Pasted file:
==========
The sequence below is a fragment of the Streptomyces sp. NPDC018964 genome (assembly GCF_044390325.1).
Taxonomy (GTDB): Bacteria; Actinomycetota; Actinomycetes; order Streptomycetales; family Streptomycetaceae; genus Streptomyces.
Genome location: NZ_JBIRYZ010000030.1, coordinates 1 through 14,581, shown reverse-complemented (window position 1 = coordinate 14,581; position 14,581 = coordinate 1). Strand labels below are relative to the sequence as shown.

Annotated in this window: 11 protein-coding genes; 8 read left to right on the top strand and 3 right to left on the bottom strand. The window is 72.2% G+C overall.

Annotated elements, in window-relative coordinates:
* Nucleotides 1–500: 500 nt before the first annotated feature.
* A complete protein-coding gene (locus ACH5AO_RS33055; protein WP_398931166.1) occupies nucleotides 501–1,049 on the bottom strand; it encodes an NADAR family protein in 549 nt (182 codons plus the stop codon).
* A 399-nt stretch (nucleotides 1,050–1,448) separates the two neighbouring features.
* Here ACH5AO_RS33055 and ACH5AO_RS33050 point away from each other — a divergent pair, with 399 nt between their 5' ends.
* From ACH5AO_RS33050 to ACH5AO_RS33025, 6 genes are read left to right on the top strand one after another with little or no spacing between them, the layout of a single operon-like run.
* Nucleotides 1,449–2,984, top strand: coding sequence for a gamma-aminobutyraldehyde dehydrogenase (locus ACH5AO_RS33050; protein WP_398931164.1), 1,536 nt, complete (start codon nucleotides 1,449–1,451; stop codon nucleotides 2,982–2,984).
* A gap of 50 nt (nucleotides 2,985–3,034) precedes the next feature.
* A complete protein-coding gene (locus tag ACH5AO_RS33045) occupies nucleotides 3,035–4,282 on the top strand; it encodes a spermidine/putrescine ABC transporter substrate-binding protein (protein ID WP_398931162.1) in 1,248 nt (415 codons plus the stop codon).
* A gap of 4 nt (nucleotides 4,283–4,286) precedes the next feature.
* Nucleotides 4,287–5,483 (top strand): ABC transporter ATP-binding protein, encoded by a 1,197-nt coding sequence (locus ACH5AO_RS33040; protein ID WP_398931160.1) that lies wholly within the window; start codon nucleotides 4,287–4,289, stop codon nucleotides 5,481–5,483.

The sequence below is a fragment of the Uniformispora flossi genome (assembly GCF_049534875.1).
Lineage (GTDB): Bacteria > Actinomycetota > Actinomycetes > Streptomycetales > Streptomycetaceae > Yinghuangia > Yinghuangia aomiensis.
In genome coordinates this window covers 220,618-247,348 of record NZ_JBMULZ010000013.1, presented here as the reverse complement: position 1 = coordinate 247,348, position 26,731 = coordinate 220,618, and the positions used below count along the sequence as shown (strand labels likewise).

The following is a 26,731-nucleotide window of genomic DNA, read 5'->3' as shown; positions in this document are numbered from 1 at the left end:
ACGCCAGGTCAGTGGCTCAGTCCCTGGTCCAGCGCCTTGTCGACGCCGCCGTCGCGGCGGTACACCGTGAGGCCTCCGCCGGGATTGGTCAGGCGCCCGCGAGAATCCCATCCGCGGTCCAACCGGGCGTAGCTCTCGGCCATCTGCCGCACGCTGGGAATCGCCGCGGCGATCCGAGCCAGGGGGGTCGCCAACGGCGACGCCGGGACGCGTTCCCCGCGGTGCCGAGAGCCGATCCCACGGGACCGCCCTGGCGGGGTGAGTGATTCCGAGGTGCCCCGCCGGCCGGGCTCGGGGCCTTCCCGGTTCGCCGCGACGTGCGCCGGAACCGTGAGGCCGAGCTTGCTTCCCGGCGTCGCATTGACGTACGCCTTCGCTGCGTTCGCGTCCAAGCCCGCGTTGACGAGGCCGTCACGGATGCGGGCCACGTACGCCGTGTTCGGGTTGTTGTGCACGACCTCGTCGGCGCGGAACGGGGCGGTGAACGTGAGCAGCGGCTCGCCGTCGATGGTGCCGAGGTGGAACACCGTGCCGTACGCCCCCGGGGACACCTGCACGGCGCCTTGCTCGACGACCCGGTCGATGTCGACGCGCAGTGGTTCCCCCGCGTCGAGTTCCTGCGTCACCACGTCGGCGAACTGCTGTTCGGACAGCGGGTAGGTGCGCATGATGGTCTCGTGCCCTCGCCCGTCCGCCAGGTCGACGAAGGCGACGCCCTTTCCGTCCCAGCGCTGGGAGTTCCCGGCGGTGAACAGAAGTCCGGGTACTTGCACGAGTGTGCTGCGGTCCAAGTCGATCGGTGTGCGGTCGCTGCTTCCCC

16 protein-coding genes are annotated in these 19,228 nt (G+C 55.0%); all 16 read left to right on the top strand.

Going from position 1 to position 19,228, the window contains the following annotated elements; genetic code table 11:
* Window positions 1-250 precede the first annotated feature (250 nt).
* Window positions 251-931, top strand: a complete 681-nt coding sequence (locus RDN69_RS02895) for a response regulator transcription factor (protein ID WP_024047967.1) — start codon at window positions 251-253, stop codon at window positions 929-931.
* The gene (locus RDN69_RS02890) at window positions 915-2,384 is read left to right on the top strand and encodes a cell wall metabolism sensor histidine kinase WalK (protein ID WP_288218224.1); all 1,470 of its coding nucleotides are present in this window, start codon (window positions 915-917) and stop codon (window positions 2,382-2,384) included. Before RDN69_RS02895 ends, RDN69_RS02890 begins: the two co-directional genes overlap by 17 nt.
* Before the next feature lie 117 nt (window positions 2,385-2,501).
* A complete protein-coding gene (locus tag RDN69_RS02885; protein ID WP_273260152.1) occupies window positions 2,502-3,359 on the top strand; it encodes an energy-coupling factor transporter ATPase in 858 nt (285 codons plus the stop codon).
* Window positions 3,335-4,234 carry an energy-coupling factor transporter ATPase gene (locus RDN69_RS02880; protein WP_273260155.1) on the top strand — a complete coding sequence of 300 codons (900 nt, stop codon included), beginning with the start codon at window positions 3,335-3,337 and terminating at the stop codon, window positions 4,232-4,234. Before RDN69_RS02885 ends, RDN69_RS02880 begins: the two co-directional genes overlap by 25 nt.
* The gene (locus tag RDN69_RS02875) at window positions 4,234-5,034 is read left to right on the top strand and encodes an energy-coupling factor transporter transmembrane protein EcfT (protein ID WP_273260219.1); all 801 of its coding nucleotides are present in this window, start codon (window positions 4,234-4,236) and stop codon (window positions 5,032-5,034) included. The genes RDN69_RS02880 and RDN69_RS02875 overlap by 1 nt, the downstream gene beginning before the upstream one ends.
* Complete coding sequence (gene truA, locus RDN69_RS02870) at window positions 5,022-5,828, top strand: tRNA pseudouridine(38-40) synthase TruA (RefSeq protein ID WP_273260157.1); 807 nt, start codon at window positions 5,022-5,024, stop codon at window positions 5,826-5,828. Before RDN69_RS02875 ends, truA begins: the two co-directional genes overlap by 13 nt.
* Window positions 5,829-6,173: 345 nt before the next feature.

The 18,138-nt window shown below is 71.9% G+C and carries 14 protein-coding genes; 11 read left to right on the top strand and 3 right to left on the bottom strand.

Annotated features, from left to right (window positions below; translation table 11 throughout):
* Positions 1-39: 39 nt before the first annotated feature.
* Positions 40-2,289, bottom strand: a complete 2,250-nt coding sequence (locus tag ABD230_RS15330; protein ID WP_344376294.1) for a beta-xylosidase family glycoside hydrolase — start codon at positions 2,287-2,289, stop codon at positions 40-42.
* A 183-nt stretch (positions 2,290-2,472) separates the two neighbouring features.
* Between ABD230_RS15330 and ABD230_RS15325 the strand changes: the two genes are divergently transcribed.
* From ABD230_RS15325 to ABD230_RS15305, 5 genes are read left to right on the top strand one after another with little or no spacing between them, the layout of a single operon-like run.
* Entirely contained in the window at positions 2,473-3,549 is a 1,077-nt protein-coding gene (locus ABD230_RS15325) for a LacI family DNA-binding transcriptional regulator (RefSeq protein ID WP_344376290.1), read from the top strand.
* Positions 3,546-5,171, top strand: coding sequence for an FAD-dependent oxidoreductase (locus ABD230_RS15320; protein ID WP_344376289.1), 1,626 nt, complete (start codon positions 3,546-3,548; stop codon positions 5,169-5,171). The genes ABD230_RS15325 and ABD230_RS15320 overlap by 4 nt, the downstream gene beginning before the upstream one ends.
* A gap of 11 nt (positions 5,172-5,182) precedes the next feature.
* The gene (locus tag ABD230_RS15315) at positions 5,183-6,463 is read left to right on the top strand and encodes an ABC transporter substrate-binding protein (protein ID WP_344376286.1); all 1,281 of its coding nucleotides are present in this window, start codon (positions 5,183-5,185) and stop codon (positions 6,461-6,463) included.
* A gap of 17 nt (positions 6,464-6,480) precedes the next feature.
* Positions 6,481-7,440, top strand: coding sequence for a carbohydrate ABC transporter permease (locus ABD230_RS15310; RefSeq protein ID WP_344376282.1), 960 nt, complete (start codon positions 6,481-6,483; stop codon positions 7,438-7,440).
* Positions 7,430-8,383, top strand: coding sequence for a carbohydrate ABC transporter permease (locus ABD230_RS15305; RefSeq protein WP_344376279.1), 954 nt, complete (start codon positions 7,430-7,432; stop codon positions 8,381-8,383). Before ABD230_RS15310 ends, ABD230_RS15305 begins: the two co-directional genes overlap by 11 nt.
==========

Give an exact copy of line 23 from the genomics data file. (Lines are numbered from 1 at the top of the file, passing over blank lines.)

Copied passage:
* Window positions 1-250 precede the first annotated feature (250 nt).